Armed with little more than his inventive spontaneity, Ross Noble has enjoyed an illustrious career on the comedy circuit since the staggeringly young age of 15 years old. Since marrying his Australian-born wife, much of his time is nowadays spent touring between his homeland of the UK and his honorary residence of Australia.
Amidst a busy schedule of dates around the country, Time Out caught up with Noble to pick his relentlessly active brain on a few things.
In recent years you’ve opted to tour places less frequently visited by other comedians. Do you do this for your benefit as much as your fans?
There’s no point going out and making other people laugh if it’s not fun for me as well. It’s a reflection of my personality – I’m always looking for new things to entertain myself with. If you can go to interesting places and draw a crowd then it just makes it more fun. It would be easy to just do a load of massive gigs in all the big cities, but I like to do stuff that’s a little bit different. It’s my own thing: I thought, that’s a good way of doing a tour and fulfilling my passion for riding motorcycles too.
It’s been well documented on television [see Ross Noble’s Australian Trip] that you prefer to travel around on tour via motorcycle. Are you doing so again on this current tour?
Normally I do, but I haven’t got a bike over here at the moment. I’ve just got my push bike for now. I just go out of an afternoon and have a little wander around.
But still, two wheels rather than four must allow you to see parts of the country you wouldn’t normally see.
Totally, yeah. What’s great about this country is that it’s so friendly. You just stop anywhere and there’s always someone to chat to, even in what is seemingly the middle of nowhere.
I’d assume that doing so often provides you with material for your shows that you simply couldn’t make up yourself?
Yeah, it’s true. I think if you’re not careful you can go on tour and spend your whole time just going from plane, to car, to hotel; then from the hotel to the gig and back again. Then all you talk about is mini bars and how annoying it is when they bring you the wrong room service food, so it’s good to get out there and actually do stuff.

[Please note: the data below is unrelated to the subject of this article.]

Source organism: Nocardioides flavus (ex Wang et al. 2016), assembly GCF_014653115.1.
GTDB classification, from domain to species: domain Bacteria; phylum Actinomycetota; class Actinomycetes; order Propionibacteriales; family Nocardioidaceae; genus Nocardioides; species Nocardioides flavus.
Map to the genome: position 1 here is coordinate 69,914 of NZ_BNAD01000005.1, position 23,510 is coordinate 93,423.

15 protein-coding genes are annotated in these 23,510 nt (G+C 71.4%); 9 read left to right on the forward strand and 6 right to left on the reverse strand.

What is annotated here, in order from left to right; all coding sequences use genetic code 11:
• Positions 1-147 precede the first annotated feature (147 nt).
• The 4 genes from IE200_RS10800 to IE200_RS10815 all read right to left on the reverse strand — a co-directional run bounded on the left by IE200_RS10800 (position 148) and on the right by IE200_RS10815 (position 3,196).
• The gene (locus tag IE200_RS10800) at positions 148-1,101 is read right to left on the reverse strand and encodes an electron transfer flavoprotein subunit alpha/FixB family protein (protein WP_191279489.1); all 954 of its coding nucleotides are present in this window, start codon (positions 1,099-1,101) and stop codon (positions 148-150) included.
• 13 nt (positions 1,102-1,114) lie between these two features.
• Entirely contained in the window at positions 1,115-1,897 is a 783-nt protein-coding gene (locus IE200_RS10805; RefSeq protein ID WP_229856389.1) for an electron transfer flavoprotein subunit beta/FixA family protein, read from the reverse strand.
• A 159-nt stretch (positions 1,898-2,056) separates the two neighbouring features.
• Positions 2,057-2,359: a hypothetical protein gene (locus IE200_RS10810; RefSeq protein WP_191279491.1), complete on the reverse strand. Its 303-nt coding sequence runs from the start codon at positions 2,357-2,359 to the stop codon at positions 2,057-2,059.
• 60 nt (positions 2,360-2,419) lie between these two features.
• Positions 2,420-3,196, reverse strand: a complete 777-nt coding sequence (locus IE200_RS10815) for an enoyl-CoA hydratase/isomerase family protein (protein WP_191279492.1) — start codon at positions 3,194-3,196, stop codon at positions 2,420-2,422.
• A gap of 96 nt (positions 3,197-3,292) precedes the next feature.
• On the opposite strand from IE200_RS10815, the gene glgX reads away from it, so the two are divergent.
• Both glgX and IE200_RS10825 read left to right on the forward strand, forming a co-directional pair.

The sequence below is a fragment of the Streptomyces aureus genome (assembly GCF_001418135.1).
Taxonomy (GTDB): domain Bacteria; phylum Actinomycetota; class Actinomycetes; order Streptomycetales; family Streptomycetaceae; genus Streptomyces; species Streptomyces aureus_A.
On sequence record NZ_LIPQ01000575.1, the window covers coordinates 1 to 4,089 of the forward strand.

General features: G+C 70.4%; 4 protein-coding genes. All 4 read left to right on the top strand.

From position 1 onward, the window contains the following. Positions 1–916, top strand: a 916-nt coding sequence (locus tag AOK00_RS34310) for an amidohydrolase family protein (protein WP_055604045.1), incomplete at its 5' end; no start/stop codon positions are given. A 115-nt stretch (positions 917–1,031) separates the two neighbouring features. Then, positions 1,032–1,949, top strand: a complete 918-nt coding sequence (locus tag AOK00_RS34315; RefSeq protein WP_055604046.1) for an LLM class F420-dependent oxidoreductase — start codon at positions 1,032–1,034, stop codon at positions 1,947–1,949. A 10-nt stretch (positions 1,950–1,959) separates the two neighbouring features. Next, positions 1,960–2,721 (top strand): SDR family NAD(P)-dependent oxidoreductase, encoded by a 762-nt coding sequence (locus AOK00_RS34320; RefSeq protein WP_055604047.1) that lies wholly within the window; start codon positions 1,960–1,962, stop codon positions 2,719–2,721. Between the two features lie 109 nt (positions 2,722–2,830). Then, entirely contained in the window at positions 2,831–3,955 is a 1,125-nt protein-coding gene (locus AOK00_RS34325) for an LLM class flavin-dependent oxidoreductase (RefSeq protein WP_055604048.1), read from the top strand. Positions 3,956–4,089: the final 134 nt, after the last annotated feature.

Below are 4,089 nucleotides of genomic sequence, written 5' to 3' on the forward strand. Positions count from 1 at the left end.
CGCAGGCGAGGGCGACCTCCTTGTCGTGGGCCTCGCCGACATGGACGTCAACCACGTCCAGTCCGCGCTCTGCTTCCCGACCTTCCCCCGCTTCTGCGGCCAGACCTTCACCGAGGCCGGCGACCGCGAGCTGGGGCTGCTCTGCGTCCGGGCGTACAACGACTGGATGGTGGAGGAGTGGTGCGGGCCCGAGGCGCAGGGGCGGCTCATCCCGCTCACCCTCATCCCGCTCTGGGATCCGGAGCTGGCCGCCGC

The current tour is called Nonsensory Overload. A great summary of your shows in general?
It’s probably the most perfect title for a show I’ve ever come up with!
You’re known for doing shows which rely on very little pre-planned material. Can you ever truly prepare for the type of shows that you do?
Stand-up is hard to rehearse for me. It happens in the moment. You can never pre-judge exactly how something is gonna be taken. There are so many different variables. It’s about reading where the line is, and where people’s heads are at, and then dragging them into your world.
It’s definitely a much braver approach to comedy than more traditional stand-ups.
If you have a joke that you’ve honed you’re basically trying to recreate that exactly each night. But if you’re improvising something, it usually comes out fully formed, and if you try and recreate that it’s never quite the same.
Do you often have fans quote things to you that you’ve said on stage, but you honestly can’t recall having done so?
All the time. On an almost daily basis!
Similarly, does something said by an audience member at one show provide great material for the following night’s show?
Definitely. Sometimes people say stuff and you think "That’s too good not to share with somebody else".
You often have audience members shouting out for your attention during your shows. Whilst this can often provide laughs, can it sometimes become a distraction?
Sometimes you do get people who are a little too eager to join in and you’ve got to strike a balance. I can usually judge when it's got to the point where people are going "Oh for fuck’s sake!" If they’re just disrupting things, and it’s not going anywhere, then I’m generally good at saying enough is enough. If an audience doesn’t say anything then there’s plenty of nonsense in my head for me to say.
Would a quiet audience not be a little bit unnerving though?
Well, hopefully there’d be laughter…
Did you find it hard adapting to the Australian way of life when you first spent time living here?
Not at all – I got on with it straight away. My wife actually started to become more British and I started to become more Aussie. There was a period when I first moved here where I got really into eating kangaroo steaks and would cook them every night outside on the barbeque. She did say at one point, ‘You do realise you’re taking fitting in to a ridiculous extreme?’
What do you feel spurred on your vivid imagination?